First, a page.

Victor Timmer Contributions to organ history in Catholic churches in the Dutch province of Overijssel in the 19th century
Het ORGEL 99 (2003), nr. 5, 29-38 [summary]

Jan van Loo, organbuilder. Photo from the collection of H.C.J. Wullink Quite a few aspects of the organ history of the Catholic Church in The Netherlands are still unclear. Victor Timmer investigated several church archives and published the results in earlier issues of het ORGEL (2002/2003). This article is both a supplement and a suggestion to make comparable inquiries in other parts of the country – Timmer focused on the northern provinces of The Netherlands.
The data on organ history in places such as Almelo, Avereest, Goor, Haarle, Ommen, Weerselo and Vilsteren are rather scarce; but in two cases, Timmer found more information, regarding the organs at Slagharen and Heino.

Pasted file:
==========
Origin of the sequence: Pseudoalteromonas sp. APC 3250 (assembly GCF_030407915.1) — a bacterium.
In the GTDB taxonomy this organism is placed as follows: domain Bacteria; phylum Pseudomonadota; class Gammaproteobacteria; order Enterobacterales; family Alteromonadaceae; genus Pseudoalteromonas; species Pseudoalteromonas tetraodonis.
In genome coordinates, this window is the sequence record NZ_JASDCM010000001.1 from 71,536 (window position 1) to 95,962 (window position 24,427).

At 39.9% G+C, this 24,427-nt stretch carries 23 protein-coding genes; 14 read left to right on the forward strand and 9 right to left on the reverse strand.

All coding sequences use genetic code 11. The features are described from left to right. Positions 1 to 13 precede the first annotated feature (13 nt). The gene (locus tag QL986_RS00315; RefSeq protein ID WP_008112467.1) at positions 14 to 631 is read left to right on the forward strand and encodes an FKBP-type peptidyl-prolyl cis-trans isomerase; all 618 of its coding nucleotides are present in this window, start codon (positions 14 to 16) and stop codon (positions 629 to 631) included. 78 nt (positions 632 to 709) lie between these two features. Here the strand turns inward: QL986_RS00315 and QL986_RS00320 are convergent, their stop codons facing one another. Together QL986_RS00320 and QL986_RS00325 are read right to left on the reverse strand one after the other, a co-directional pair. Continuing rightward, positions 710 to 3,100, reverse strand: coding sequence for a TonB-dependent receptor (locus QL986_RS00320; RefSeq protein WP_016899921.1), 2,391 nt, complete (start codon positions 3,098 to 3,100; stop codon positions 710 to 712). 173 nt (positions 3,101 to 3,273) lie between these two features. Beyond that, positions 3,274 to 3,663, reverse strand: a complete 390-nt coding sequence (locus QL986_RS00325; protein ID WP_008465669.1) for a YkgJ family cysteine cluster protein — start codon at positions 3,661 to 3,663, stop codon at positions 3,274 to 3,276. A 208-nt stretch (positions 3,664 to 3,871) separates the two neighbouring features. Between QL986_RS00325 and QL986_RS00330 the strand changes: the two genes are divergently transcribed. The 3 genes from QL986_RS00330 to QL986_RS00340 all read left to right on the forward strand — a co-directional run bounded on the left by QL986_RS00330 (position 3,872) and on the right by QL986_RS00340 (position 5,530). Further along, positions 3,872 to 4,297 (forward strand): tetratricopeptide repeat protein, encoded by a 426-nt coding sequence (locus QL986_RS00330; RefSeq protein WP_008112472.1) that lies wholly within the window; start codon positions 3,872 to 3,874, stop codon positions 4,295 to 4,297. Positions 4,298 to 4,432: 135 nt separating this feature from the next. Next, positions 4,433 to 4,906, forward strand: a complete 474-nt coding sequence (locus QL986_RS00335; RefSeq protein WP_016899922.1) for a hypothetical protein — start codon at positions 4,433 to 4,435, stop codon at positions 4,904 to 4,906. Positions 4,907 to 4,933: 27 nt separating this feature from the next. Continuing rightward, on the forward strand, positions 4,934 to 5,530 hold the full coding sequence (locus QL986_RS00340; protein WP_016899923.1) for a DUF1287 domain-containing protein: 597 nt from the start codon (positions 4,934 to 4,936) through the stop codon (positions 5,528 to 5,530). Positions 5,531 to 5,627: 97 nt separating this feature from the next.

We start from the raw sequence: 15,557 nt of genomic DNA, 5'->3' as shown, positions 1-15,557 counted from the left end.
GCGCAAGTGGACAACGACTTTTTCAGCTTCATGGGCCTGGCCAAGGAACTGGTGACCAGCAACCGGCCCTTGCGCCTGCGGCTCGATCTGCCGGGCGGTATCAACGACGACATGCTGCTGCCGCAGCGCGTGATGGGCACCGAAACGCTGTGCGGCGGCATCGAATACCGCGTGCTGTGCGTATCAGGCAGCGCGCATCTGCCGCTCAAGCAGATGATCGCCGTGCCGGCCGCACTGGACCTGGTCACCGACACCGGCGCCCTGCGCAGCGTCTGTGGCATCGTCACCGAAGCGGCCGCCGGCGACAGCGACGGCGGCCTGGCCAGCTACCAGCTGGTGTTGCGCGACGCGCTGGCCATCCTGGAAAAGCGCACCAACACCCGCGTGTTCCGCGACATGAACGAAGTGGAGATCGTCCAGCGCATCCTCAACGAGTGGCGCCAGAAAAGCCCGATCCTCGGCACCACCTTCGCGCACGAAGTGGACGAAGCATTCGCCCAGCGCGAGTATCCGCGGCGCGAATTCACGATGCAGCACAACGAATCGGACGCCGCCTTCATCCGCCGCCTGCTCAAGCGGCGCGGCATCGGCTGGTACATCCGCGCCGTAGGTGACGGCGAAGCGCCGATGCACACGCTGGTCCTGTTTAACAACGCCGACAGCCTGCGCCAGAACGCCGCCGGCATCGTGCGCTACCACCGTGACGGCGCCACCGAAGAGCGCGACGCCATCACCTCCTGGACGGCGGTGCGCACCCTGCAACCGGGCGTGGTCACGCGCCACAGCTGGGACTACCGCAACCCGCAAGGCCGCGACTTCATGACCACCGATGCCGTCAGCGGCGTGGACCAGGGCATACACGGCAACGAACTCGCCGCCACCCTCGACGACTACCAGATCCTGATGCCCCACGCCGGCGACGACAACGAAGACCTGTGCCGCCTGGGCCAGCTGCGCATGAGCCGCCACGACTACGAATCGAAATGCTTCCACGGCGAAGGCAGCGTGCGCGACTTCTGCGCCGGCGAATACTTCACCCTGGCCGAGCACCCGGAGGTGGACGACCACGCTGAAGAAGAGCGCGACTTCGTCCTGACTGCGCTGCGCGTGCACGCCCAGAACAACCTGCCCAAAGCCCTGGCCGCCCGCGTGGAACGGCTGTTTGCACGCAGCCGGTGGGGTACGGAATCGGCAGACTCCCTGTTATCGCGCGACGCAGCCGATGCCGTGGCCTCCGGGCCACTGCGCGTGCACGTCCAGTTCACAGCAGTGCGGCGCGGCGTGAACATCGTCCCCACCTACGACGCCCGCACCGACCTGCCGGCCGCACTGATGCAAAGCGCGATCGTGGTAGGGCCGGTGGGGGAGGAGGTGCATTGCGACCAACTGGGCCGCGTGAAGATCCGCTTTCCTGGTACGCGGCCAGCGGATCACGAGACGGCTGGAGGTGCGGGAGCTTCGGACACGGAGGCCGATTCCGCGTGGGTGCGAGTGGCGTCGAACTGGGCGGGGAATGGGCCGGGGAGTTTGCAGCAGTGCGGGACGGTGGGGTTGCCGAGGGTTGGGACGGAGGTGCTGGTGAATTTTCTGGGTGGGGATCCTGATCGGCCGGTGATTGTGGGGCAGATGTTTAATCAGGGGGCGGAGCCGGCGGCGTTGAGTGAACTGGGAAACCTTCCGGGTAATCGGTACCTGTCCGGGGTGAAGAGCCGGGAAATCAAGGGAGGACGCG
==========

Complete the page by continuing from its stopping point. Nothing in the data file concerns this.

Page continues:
Slagharen’s Catholic Church was founded in 1843; in 1856 a second-hand ‘well-sounding solid organ’ from Zwolle was bought. Organ builders like Elberink and Adema maintained it and made a few changes, until the organ building firm Peereboom at Maastricht built a new instrument in 1925. Nothing is known yet about this organ, apart from the fact that it was sold to an organ hobbyist in Hoogeveen in 1967. 
At Heino, the Catholic Church was founded in 1770. In the early 19th century, the church had an organ. In 1864, this instrument was replaced by Jan van Loo with a new two-manual organ with, rather remarkably, a detached console. The report of Father Spitzen on the history of this instrument is very interesting. In 1924, the Van Loo organ was not moved to the new church; the congregation bought a harmonium, which was replaced by a new organ in 1946, built by organ builder Pels. This Pels organ was replaced by the present Pels & Van Leeuwen organ in 1996.